Investors asked to wait once again before they can get their hands on world’s largest met coal deposit

Mongolia’s plans, first mooted in 2010, to to sell a stake in its Erdenes Tavan Tolgoi coal-mining company  to the public may be delayed until October from the planned June IPO.

The country hopes to raise as much as $3 billion, putting the valuation for the company at $15 billion through a listing in London, Ulan Bator and Hong Kong.

Only problem is the Hong Kong stock exchange does not count Mongolia as one of the 20 jurisdictions from where it accepts listings from.

Hong Kong is now working with Erdenes-TT, as the company will be known, to find an accommodation. Bloomberg quotes Mark Dickens, head of listing at Hong Kong Exchanges & Clearing as saying HKEx is “keen to work with the Mongolian regulators to facilitate the listing of Mongolian issuers in Hong Kong.”

The privatization process will see Mongolia’s government holding a majority 51% stake after selling 19% to investors and distributing the remainder to its 2.7 million citizens.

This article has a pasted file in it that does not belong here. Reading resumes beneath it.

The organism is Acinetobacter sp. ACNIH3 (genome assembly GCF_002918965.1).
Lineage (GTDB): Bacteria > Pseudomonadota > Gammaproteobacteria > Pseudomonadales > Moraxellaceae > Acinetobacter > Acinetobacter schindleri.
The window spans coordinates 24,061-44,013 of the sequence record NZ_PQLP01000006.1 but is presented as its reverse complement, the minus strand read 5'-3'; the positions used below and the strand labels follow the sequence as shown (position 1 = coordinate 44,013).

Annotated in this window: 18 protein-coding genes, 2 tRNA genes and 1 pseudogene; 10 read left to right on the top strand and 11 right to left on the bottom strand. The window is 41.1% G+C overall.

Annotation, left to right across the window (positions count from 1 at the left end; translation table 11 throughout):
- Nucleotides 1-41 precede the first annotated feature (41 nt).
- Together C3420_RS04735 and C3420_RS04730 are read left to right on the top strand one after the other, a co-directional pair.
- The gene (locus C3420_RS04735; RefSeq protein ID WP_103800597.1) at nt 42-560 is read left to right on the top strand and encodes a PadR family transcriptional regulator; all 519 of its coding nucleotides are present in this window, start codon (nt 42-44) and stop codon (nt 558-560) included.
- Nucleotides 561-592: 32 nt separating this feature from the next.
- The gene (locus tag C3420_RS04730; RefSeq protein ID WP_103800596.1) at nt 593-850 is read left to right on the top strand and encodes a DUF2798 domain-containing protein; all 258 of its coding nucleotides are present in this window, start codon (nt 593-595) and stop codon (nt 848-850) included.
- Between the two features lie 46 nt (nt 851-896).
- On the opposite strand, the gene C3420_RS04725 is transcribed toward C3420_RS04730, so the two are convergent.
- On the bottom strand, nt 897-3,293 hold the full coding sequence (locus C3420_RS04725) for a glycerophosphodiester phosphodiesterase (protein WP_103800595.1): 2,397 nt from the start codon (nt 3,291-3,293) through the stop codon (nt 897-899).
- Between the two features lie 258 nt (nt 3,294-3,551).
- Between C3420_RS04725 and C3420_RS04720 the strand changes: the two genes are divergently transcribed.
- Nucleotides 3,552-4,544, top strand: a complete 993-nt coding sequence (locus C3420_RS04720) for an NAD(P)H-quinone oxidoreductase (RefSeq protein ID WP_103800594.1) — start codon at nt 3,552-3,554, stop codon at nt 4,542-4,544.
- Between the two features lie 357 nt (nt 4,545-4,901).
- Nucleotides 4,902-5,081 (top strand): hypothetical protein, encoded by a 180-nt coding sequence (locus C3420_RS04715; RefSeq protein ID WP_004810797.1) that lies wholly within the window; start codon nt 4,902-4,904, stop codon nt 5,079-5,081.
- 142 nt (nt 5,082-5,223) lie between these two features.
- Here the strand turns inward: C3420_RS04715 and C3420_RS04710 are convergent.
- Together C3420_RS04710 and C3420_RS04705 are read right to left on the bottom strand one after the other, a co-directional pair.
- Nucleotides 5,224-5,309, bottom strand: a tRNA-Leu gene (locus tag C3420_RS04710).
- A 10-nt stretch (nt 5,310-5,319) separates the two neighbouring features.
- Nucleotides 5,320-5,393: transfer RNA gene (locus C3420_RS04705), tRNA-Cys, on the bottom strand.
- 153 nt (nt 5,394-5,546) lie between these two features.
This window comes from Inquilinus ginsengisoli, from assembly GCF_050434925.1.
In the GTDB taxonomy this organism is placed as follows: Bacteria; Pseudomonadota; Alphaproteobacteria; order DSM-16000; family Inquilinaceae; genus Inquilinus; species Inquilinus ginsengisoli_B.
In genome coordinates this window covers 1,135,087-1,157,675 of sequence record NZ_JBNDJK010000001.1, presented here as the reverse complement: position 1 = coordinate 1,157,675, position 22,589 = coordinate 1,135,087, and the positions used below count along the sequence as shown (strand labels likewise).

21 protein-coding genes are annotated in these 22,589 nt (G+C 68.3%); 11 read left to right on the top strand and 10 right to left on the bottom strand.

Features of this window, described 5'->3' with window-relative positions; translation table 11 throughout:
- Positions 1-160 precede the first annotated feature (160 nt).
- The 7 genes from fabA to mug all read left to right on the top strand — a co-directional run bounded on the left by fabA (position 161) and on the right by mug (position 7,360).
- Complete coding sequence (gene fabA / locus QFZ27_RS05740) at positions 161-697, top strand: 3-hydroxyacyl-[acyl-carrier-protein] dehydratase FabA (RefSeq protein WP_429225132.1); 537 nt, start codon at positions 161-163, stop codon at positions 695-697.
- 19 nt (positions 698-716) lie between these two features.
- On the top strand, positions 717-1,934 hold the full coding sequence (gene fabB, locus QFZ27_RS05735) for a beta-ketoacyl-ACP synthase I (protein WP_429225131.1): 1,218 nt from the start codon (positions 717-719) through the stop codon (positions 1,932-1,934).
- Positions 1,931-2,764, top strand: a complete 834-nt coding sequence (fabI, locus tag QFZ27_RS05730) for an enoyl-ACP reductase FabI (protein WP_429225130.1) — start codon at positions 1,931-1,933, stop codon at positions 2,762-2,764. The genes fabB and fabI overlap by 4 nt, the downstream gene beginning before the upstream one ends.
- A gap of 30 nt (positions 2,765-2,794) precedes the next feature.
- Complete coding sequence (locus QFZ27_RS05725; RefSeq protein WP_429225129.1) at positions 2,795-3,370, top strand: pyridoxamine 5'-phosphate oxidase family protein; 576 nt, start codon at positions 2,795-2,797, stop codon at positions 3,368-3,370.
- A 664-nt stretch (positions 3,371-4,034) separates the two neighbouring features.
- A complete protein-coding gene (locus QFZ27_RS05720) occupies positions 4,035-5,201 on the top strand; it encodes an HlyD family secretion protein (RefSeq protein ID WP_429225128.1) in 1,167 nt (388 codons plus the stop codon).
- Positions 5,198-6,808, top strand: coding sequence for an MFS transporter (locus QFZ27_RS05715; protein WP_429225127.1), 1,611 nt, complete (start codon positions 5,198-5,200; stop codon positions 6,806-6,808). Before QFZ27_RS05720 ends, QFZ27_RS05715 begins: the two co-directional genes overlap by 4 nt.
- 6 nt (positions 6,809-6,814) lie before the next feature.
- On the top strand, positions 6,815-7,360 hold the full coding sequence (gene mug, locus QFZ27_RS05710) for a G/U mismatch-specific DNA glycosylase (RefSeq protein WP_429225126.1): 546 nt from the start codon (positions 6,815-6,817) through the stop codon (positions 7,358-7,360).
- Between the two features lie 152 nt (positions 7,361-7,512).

The Tavan Tolgoi deposit – mined since the 60s – in the South Gobi desert is the world’s largest with a 6 billion tonne resource of high-quality coking coal used in steelmaking.

Metallurgical coal has been trading at around the $220–$235 per tonne level in January this year, down from record levels of $330/tonne last year.

Mongolia has also relaunched talks with international miners on developing the western block of Tavan Tolgoi which on its own holds 1.2 billion tonnes after a shambolic bidding process that stretches back to 2007.

Mongolia’s National Security Council rejected a deal struck with US giant Peabody Energy, China’s Shenhua and a Russian-Mongolian consortium mid-September, just two months after they were announced as winners.

Tavan Tolgoi is the second largest mining investment in Mongolia behind the Oyu Tolgoi gold-copper mine being built by giant Rio Tinto and Canada’s Ivanhoe Mines, a project that has also gone through some turmoil.

In October the companies dodged a bullet when the Mongolian government said it was rethinking a 2009 deal that gave Ivanhoe Mines and Rio Tinto a 66% stake in Oyu Tolgoi and that it wanted half of the $6 billion gold and copper project, already more than 70% built.

 

Image is of the Genghis Khan statue, Mongolian emporer from 1206 – 1227, which at 40 metres tall is the largest in the world.

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